|Human rights activists from Kuwait, Nigeria and Zambia visited UTPA Monday, Oct. 25, 2010 to share their experiences in combating human trafficking in their countries and learn what is being done in the United States to end the crime. Pictured from left to right are Eugenia Temba, campaign consultant from Zambia for Red Light 2010 Anti Human Trafficking Women and Law in Southern Africa Education and Research Trust; Dr. Jamal M.M.A. Alotaibi, secretary general of Kuwait Center for Expatriates' Rights; Dr. S. Vincentnathan, professor of criminal justice at UTPA; Dr. Rosalva Resendiz, associate professor of criminal justice at UTPA; and Adesina Adefolahan, focal person, Ogun State, Women Consortium of Nigeria.|
Three human rights activists — from Nigeria, Zambia and Kuwait — came to the United States under the auspices of the U.S. Department of State's International Visitor Leadership Program to study how the country fights trafficking domestically and internationally.
They were invited by UTPA to speak about their perspectives on human trafficking based on their work supporting human rights in their countries. Their visit to the University was facilitated by the World Affairs Council of South Texas, of which UTPA President Robert S. Nelsen is a Board of Trustees member.
"I think it is an incredible opportunity for the UT Pan Am community to meet people who are leaders of the international community and combating human trafficking," said Dr. Sandra Hansmann, associate professor of rehabilitative services at UTPA and the moderator of the panel discussion. "It's really a chance for us to interact with emerging international leaders, but it's also a chance for emerging international leaders to experience the citizen diplomacy we offer here. We at Pan Am are also home to emerging leaders."
During their visit to the Rio Grande Valley, the visitors met with law enforcement agencies, humanitarian groups and others who work with victims of trafficking.
Adesina Adefolahan, a focal person of the Ogun State of the Women consortium of Nigeria, said he and the other activists who traveled to the United States plan to take back what they learn and perhaps incorporate some of the strategies being used here in their countries' efforts to combat human trafficking.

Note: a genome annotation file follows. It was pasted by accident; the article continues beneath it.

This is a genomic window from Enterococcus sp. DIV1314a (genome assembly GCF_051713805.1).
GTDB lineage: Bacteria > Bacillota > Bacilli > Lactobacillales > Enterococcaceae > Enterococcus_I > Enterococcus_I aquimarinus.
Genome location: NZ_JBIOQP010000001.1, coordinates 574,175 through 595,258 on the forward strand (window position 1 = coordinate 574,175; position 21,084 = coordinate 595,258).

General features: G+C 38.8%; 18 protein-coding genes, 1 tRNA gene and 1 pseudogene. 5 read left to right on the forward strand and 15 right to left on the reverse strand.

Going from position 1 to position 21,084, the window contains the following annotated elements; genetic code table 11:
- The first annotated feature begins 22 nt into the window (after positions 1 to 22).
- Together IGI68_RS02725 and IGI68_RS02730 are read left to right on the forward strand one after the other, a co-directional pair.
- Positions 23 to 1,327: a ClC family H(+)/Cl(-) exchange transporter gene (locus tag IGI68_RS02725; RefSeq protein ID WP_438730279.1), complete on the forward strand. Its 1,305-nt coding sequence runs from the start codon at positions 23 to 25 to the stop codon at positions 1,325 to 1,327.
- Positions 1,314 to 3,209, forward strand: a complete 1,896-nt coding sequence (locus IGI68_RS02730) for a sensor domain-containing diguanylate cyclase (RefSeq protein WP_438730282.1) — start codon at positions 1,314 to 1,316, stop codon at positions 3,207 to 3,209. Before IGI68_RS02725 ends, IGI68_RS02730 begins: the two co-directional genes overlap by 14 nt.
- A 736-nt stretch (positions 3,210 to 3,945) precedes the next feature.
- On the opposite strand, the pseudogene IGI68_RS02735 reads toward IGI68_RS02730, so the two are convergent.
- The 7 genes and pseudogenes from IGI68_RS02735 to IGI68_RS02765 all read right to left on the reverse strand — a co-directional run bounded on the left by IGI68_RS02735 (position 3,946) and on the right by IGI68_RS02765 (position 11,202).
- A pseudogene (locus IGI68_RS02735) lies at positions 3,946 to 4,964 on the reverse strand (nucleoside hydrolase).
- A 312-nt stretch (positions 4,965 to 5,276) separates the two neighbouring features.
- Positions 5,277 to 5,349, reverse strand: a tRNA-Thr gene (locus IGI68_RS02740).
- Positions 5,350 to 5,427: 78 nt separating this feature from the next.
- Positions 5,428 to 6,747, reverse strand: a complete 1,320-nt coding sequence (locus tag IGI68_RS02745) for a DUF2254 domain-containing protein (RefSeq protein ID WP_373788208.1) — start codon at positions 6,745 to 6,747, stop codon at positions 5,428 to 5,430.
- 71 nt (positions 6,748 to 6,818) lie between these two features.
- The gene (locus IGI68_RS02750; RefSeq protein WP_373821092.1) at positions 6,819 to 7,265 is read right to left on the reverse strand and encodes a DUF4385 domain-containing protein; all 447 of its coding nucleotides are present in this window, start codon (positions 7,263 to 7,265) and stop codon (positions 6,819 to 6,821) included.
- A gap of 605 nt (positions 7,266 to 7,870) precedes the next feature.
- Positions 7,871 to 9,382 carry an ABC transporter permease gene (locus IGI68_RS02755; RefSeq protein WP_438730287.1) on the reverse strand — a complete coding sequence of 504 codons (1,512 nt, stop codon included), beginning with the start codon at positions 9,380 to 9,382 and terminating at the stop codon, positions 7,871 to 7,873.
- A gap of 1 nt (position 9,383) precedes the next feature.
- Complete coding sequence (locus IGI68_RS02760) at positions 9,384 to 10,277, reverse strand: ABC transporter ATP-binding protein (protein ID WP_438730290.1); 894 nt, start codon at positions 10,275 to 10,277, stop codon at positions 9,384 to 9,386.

Adefolahan and Eugenia Temba, a campaign consultant from Zambia for Red Light 2010 Anti Human Trafficking Women and Law in Southern Africa Education and Research Trust, spoke to the University community about what their countries are doing to stop the illegal activities with the hope that more people will become aware of the situation globally.
Temba, of Zambia, quoted the United Nation's International Labour Organization, saying about 12 million people are in trapped forced labor all over the world.
She also said about 800,000 people are trafficked into the United States each year, and of that one in five is from Africa, four in five are female and one in two is a child.
"(Human trafficking) is highly feminized," Temba said. "Mostly women and girls are affected ... and women are primarily recruiters."
Many times women and girls are trafficked for forced marriages, domestic work or child laundering, in which victims are impregnated repeatedly and their children are taken away from them for adoption, she said.
And in many cases family members are the ones who traffic their relatives, she said.
Zambia has taken several steps in combating human trafficking, including passing laws that increased penalties for people convicted of trafficking people, training people — including hair stylists and bus station employees — who may come into contact with victims and smugglers to detect possible trafficking, and forming partnerships with surrounding nations and other countries to battle the crime, she said.
Like Zambia, Nigeria has a network of law enforcement, human rights groups and other organizations that work together to fight trafficking, Adefolahan said.
Martha Calderon, a UTPA senior majoring in criminal justice, said she found the panel discussion very informative, since she is researching the effects of sex exploitation on children.
"It brings awareness to the community and college students about human trafficking," said Calderon, who plans to incorporate what she learned at the event in her research. "It provided me with a global perspective."